Joe Hachem Makes a Tough Fold
At the April World Poker Tour World Championship held at the Bellagio, Joe Hachem made a very questionable fold that has sparked discussion in the poker world.
The WPT World Championship is the $25,000 buy in final event of the Five Star World Poker Classic, a three-week series held at the posh Las Vegas hotel.
Hachem folded on the turn with the second nut straight, thinking his opponent held the nut straight. In fact, his opponent held top set, so Hachem was ahead, but could have been drawn out on.
Hachem was the named the 2005 world champion after winning the Main Event at the World Series of Poker. Although he had been relatively unknown in the poker world outside his native Australia, he has enough proven success since that WSOP win to be sure that his win wasn’t a fluke. He cashed first place for over $2 million in the December 2006 Five Diamond World Poker Classic, giving him over $10 Million in lifetime winnings.
Good player or not, most players (good and bad) disagree with the fold. Here’s the rundown:
It was day 1B of the six-day tournament (there are two “day ones,” with half the field starting on each day one). In the middle of the day, with blinds at 100-200, Jordan Morgan raised to 700 and was called by three players including Hachem on the button. The A74 flop was checked around.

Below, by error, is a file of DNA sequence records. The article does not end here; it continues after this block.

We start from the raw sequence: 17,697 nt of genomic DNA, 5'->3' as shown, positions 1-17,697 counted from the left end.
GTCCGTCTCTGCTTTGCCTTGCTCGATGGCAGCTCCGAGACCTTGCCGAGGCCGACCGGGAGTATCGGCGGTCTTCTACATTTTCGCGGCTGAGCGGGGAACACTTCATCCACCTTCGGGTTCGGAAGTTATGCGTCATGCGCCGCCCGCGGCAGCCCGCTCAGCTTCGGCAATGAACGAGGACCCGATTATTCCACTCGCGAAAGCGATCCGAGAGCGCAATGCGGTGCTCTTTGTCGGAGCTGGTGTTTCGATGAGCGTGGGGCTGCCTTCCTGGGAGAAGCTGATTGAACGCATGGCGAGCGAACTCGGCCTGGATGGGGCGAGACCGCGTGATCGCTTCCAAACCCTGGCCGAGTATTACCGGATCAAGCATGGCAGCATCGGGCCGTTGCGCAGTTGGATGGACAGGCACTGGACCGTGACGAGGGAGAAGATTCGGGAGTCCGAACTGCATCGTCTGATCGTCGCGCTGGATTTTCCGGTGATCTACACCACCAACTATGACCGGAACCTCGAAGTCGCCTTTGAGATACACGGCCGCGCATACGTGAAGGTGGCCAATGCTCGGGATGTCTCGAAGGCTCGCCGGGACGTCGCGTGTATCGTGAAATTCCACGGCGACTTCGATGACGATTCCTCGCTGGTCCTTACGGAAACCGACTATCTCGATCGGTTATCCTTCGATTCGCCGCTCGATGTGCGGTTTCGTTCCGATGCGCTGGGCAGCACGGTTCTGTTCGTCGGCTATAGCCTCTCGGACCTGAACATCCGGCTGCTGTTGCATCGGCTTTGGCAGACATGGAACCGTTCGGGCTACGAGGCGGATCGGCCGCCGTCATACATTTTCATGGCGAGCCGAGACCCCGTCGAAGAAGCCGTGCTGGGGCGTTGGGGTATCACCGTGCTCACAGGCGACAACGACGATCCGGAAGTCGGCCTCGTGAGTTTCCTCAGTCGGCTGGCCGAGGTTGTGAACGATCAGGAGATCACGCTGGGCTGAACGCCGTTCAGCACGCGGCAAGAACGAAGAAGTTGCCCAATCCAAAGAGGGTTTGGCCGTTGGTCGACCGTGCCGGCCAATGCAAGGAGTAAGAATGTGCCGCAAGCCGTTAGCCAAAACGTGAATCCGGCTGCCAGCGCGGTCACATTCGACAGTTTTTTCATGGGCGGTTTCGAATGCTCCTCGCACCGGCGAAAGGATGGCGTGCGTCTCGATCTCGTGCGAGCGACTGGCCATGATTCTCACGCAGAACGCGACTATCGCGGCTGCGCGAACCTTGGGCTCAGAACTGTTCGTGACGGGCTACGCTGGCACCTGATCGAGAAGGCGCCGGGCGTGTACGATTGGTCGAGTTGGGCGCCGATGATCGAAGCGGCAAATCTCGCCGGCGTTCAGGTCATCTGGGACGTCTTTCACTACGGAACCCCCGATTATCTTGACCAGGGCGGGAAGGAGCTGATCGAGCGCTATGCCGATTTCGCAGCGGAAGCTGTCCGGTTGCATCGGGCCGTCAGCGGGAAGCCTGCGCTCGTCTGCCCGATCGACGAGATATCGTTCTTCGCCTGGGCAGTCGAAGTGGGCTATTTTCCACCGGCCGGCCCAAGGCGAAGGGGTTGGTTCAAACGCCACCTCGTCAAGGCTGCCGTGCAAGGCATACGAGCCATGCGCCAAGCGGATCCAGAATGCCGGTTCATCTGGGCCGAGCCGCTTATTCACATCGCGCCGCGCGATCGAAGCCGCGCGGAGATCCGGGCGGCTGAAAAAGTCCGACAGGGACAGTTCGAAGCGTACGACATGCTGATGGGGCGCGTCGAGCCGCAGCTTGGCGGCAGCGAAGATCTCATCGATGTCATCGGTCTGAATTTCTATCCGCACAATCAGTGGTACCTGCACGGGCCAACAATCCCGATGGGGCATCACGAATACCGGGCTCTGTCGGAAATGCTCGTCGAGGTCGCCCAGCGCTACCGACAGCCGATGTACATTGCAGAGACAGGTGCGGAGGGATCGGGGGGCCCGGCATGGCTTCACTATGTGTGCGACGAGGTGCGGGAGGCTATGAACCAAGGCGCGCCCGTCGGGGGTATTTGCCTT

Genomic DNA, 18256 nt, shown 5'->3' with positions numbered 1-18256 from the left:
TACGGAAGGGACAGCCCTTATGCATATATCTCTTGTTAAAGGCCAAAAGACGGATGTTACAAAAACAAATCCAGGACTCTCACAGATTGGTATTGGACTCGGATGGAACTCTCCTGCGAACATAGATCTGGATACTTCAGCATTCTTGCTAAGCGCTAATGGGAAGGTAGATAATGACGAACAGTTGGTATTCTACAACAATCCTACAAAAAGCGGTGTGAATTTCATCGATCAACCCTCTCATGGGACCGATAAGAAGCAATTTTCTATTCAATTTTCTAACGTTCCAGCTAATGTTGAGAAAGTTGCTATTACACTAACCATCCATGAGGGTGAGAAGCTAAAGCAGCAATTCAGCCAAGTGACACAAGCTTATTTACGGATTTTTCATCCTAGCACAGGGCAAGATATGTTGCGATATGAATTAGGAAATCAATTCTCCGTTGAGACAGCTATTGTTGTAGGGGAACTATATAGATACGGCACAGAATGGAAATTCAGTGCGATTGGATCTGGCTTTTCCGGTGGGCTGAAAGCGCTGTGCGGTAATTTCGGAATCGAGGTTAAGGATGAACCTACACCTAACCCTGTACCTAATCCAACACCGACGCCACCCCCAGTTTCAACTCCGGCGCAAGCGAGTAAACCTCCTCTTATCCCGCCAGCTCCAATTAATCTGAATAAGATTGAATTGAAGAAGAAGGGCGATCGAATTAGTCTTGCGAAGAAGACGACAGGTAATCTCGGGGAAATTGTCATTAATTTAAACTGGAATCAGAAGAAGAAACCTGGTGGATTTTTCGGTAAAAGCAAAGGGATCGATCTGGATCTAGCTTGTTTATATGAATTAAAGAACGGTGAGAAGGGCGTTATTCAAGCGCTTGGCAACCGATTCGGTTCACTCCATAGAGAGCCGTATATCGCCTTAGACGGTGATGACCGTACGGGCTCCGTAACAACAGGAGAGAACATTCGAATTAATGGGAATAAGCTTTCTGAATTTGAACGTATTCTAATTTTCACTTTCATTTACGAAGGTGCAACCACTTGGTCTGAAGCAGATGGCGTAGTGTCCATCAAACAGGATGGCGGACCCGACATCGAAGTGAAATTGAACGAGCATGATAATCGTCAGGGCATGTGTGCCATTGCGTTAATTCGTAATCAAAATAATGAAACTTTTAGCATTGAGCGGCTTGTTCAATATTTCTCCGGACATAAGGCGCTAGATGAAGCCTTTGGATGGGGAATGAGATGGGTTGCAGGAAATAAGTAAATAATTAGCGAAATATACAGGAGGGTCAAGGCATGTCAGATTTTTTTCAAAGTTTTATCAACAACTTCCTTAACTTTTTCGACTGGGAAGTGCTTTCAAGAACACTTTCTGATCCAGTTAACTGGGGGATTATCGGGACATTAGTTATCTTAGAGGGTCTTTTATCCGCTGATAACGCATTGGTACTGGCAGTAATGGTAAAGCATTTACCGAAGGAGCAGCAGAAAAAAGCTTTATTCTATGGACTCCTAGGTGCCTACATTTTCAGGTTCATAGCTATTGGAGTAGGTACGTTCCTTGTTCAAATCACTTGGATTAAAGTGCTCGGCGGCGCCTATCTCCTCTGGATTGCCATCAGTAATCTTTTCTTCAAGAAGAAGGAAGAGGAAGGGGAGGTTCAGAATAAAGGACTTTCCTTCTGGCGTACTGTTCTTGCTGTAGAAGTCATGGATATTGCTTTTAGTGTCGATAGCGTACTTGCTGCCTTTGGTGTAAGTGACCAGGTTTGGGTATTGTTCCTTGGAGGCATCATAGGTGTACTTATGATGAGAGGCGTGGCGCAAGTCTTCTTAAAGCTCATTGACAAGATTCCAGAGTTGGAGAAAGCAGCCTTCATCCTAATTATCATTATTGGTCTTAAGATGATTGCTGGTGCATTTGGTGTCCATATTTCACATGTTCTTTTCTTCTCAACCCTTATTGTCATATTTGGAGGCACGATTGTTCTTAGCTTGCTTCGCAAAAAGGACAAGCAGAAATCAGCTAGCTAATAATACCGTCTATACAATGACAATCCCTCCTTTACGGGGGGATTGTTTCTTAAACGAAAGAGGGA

The turn was a 6, and Morgan bet 2000. All folded to Hachem who instantly raised to 7,000 and Morgan quickly reraised to 12,000. Hachem 4bet to 22,000 and Morgan raised an additional 27,000, which was enough to get Hachem all in if he called. He went into the tank for a few minutes before asking, “You got 8-5 kid?”. Finally, Morgan called the clock on him, thinking he had Hachem beat, and wanted to pressure him into a call. Hachem showed his cards to the rail, to explain his difficult decision. The tournament director informed him that if he called, he would face a twenty minute penalty for showing his cards. Hachem complained, saying the words “all in,” but the tournament director ruled that he was only talking the hand out after Morgan questioned it. The fact that Morgan questioned this gave Hachem enough evidence (in his own mind) that his opponent held 85, the only hand that had him beat at that point.
Finally, he folded 5-3 face up, sending the crowd that had formed around the table into hysterics. On an A764 board, the best possible hand is 85. The second nuts is 53, held by Hachem. It is true that Hachem could have been drawing dead to half the pot versus an 85, and if Morgan had a set of aces, sevens, sixes, or fours, he would have had ten outs to beat Hachem on the river (about a 20% chance).
Stay tuned for Part two of this article tomorrow which contains analysis of the hand and more of the back story.
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